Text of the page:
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Foot anthropometrics in individuals with diabetes compared with the general Swedish population: Implications for shoe design

Journal article
Authors Ulla Hellstrand Tang
Jacqueline Siegenthler
Kerstin Hagberg
Jon Karlsson
Roy Tranberg
Published in Foot and Ankle Online Journal
Volume 10
Issue 3
ISSN 1941-6806
Publication year 2017
Published at Institute of Clinical Sciences
Institute of Clinical Sciences, Department of Orthopaedics
Language en
Keywords foot deformities, foot ulcers, footwear, prevention, shoe design, shoe lasts, diabetes, diabetic foot, anthropometrics
Subject categories Endocrinology and Diabetes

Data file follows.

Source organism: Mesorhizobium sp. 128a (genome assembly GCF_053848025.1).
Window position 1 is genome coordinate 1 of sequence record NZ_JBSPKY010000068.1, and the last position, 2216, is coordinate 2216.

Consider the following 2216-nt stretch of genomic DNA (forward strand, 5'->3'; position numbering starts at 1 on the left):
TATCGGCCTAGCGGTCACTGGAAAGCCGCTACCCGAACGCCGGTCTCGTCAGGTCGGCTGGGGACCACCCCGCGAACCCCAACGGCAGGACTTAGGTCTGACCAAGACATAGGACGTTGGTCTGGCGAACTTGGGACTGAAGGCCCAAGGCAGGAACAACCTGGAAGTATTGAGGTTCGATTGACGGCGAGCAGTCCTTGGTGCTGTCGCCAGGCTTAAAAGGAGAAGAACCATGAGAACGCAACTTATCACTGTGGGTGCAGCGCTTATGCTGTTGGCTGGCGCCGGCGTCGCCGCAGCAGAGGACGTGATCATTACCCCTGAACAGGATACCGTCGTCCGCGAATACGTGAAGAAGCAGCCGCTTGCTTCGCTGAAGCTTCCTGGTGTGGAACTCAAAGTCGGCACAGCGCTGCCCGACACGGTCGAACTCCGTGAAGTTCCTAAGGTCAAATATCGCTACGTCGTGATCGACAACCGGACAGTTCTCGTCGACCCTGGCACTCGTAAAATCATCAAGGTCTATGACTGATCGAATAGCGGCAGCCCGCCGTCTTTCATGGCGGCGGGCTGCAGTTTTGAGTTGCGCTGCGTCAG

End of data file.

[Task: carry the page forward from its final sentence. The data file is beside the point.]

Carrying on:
Background: The literature offers sparse information about foot anthropometrics in patients with diabetes related to foot length, foot width and toe height, although these measurements are important in shoe fitting. A poorly fitted shoe is one of many contributory factors in the development of diabetic foot ulcers. The purpose of this study was to describe the foot anthropometrics in groups of patients with diabetes, in groups representing the general population and to explore whether foot anthropometrics differ between patients with diabetes and the general population. Method: Foot anthropometrics (foot length, foot width and maximum toe height) was measured in 164 patients with diabetes, with and without neuropathy (n = 102 and n = 62 respectively). The general population was represented by 855 participants from two sources. Results: Foot length, foot width and toe height varied (220-305 mm; 82-132 mm and 15-45 mm respectively) in the diabetic group and in the group representing the general population (194-306 mm; 74-121 mm and 17-31 mm respectively). Age, gender and BMI influence the foot anthropometrics, however, when adjusting for theses variables the index foot length/width was lower (2.58) in patients with diabetes without neuropathy vs. controls (2.63), p = 0.018. Moreover, patients with diabetes with neuropathy had wider feet (98.6 mm) compared with the controls (97.0 mm), p = 0.047. Conclusions: The individual variations of foot length, foot width and maximum toe height were large. The impact of gender on foot anthropometrics was confirmed and the impact of age and BMI were shown. Patients with diabetes seemed to have a wider forefoot width and a lower foot length to foot width ratio compared to the controls.

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